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* ''WesternAnimation/TransformersPrime'' is this to ''WesternAnimation/TransformersAnimated''. ''Animated'' draws more asthetically from [[WesternAnimation/TheTransformers the G1 cartoon]], and is a bright {{Animesque}} GenreThrowback to {{Saturday Morning Cartoon}}s. ''Prime'' draws more astheticaly from the Franchise/TransformersFilmSeries, and is lot more grim and serious. ''Animated'' deconstructs the series background by showing the GrayAndGrayMorality that started the Autobot / Decepticon war, while ''Prime'' deconstructs the characters themselves to show what made them who they are. ''Animated'' notably echews the more "religious" aspects of the Franchise/{{Transformers}} mythos (Primus, Unicron, the Thirteen) so as not to clutter the show, whereas ''Prime'' deeply explores these concepts as it goes on.

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* ''WesternAnimation/TransformersPrime'' is this to ''WesternAnimation/TransformersAnimated''. ''Animated'' draws more asthetically from [[WesternAnimation/TheTransformers the G1 cartoon]], and is a bright {{Animesque}} GenreThrowback to {{Saturday Morning Cartoon}}s. ''Prime'' draws more astheticaly asthetically from the Franchise/TransformersFilmSeries, Film/TransformersFilmSeries, and is lot more grim and serious. ''Animated'' deconstructs the series background by showing the GrayAndGrayMorality that started the Autobot / Decepticon war, while ''Prime'' deconstructs the characters themselves to show what made them who they are. ''Animated'' notably echews the more "religious" aspects of the Franchise/{{Transformers}} mythos (Primus, Unicron, the Thirteen) so as not to clutter the show, whereas ''Prime'' deeply explores these concepts as it goes on.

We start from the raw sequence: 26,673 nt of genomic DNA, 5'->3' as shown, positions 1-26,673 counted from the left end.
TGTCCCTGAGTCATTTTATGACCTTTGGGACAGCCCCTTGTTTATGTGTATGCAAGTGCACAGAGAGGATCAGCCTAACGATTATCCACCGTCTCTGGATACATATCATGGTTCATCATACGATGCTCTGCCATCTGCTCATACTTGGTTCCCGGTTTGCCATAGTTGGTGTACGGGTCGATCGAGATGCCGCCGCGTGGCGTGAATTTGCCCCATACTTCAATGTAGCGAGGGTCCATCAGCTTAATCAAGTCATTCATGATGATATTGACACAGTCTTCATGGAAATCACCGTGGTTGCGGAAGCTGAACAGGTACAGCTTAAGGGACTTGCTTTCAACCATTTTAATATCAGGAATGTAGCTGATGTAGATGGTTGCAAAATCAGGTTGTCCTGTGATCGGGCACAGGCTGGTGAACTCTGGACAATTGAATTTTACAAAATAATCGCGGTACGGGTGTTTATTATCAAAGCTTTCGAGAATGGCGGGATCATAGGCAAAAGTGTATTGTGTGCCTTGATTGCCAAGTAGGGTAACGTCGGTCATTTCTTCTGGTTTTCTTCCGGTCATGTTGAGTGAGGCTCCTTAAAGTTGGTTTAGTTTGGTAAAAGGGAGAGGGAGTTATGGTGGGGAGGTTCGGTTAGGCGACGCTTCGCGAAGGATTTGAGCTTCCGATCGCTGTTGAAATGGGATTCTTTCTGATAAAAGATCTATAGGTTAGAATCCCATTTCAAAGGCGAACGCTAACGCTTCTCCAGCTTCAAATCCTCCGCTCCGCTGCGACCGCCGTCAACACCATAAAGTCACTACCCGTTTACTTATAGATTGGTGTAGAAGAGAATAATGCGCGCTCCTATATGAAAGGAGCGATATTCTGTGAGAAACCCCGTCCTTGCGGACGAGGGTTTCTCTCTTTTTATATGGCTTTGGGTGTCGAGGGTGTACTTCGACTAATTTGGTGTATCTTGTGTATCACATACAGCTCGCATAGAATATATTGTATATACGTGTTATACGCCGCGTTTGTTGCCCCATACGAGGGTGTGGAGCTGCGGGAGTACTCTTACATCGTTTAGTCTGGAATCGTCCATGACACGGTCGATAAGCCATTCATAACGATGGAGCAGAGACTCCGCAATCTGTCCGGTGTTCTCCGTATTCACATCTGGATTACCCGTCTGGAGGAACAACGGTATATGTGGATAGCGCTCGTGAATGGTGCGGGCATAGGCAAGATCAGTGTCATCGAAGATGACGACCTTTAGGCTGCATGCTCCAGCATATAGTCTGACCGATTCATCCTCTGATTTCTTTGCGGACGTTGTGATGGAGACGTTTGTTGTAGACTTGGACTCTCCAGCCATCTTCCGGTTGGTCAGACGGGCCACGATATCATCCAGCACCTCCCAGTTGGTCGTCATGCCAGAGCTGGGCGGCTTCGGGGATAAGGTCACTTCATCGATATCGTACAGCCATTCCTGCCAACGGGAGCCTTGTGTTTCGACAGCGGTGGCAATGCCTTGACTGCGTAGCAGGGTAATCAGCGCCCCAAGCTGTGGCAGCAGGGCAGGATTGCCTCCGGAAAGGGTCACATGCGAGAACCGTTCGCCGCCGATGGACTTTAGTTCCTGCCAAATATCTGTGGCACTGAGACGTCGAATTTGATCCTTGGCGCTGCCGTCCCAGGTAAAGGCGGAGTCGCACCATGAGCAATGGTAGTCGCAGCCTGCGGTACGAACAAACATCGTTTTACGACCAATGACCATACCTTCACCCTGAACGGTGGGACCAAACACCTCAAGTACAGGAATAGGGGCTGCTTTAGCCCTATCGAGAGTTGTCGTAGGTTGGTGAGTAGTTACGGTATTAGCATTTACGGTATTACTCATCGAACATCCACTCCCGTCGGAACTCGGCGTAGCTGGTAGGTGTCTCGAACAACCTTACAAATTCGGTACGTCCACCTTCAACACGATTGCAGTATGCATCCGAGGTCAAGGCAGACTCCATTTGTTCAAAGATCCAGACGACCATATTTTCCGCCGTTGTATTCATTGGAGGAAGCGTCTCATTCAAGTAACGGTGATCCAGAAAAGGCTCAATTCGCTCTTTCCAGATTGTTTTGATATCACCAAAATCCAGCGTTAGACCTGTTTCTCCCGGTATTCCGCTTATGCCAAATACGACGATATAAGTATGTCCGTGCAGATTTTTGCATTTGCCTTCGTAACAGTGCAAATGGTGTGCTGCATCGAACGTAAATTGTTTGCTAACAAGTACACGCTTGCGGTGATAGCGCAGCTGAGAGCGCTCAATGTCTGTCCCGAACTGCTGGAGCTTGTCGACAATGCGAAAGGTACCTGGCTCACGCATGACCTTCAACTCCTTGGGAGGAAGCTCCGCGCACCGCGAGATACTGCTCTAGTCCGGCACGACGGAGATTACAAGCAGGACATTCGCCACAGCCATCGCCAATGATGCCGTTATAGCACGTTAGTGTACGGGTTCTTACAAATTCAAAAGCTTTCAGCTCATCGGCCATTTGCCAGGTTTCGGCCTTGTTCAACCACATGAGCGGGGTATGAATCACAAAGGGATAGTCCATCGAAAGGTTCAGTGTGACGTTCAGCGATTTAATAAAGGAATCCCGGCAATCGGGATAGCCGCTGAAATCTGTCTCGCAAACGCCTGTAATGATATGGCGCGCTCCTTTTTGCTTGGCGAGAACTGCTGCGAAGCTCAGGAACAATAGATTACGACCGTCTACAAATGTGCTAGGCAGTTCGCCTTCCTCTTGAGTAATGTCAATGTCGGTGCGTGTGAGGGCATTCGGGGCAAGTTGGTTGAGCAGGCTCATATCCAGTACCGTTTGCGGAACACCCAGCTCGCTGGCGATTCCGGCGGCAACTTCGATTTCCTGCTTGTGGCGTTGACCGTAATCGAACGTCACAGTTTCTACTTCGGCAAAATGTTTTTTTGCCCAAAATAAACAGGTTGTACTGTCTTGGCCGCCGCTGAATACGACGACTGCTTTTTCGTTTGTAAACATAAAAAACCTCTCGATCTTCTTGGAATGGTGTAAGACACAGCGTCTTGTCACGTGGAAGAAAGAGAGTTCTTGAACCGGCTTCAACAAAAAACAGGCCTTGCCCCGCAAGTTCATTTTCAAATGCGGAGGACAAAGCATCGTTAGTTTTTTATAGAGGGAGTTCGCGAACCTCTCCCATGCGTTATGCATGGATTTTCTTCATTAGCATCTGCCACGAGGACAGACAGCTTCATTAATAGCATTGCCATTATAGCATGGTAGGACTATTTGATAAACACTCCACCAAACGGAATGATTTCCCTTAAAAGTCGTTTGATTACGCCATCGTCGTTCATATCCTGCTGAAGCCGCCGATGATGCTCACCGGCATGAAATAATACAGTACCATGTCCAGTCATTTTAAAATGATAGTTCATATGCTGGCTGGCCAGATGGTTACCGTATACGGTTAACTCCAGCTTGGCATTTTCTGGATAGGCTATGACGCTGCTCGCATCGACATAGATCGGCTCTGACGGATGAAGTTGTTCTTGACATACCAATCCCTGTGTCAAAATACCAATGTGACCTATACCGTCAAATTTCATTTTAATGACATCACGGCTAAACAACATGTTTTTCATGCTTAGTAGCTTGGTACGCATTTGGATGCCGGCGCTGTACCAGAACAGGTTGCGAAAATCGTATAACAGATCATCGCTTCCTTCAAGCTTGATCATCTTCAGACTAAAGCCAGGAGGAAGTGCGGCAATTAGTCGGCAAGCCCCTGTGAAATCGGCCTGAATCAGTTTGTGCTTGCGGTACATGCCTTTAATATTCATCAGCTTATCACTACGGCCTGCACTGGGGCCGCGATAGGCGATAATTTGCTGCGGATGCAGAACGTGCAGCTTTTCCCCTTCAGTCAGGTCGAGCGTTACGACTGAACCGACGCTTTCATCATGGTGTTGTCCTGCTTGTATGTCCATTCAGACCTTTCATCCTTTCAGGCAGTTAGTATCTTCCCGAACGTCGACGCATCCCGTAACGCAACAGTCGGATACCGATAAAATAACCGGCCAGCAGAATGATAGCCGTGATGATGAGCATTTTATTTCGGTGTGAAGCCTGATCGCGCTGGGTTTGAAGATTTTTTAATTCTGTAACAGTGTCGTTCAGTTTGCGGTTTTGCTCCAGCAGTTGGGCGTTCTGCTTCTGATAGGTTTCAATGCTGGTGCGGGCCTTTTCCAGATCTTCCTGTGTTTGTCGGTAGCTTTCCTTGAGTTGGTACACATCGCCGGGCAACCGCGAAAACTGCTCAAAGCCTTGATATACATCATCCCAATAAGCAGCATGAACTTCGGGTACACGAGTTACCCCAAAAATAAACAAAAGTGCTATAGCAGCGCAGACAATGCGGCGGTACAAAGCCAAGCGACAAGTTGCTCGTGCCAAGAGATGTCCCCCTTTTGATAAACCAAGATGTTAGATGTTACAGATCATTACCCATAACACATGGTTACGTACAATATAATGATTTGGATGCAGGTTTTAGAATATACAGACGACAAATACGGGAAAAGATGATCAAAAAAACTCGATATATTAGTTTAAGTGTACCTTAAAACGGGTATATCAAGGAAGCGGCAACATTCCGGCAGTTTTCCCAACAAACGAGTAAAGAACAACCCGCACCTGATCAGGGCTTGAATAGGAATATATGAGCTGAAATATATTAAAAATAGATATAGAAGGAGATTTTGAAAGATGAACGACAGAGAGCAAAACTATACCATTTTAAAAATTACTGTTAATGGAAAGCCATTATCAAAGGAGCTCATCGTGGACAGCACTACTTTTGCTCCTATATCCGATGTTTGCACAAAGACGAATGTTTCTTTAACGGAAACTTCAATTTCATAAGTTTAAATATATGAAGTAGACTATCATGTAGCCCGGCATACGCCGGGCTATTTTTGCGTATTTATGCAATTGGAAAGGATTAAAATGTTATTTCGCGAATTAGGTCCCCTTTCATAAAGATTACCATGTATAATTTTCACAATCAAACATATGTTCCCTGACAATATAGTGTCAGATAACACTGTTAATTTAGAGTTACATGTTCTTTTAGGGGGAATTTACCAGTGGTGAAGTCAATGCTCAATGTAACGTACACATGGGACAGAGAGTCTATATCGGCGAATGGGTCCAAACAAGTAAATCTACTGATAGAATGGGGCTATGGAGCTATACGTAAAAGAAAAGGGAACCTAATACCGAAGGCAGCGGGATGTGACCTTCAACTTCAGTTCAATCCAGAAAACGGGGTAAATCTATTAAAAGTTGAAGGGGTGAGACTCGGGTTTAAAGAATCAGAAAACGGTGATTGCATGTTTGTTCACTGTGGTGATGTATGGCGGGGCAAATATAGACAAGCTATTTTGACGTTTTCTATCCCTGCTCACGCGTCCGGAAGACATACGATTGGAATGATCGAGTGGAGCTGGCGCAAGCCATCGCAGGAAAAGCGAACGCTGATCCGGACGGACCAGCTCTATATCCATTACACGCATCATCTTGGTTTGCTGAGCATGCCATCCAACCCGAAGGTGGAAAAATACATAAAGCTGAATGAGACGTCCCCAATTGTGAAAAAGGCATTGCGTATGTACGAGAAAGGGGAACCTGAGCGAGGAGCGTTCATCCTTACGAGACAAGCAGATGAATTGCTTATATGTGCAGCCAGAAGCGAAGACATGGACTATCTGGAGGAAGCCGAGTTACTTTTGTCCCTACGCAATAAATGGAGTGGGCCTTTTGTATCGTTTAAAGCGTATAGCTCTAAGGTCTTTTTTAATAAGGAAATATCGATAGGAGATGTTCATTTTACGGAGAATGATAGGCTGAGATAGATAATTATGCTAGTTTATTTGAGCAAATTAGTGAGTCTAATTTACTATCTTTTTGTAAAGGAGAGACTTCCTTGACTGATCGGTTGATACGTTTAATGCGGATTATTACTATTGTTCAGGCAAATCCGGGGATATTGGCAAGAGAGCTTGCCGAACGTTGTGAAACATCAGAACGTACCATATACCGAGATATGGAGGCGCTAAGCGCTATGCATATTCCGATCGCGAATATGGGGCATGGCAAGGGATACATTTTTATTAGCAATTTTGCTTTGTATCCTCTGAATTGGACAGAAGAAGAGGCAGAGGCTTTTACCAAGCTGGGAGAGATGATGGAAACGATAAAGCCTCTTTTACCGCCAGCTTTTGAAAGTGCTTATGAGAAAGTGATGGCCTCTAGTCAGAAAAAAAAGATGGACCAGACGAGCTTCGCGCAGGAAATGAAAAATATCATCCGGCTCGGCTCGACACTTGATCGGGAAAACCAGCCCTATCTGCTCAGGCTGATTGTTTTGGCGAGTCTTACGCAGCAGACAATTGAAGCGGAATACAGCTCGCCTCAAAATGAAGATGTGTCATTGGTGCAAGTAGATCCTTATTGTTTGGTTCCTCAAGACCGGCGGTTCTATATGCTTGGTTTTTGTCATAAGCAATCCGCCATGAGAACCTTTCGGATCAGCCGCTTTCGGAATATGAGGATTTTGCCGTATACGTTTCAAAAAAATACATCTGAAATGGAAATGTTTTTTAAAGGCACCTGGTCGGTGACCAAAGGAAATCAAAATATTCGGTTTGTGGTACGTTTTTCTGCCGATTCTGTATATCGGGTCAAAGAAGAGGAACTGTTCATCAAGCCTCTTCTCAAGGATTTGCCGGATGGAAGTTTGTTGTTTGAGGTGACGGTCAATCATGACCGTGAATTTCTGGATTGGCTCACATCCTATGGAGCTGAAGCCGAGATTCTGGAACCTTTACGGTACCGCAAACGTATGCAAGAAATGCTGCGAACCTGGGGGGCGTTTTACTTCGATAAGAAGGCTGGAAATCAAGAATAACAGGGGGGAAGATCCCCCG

2nd May '17 9:16:07 AM Prinzenick
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* The animators of ''WesternAnimation/TheTwistedTalesOfFelixTheCat''intended the show to be the polar opposite of the [[WesternAnimation/JoeOrioloFelixTheCat Joe Oriolo's]] WesternAnimation/FelixTheCat cartoons due to their hatred of that series and love of the original Creator/OttoMessmer [[WesternAnimation/FelixTheCatClassic Felix cartoons]]. Don Oriolo, Joe's son, [[ExecutiveMeddling forced elements from that show like the Magic Bag of Tricks into the first season]], and [[DefiedTrope put a stop to this altogether]] with the second seasons retool making things more in line with the Joe Oriolo version.
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http://tvtropes.org/pmwiki/article_history.php?article=Main.SpiritualAntithesis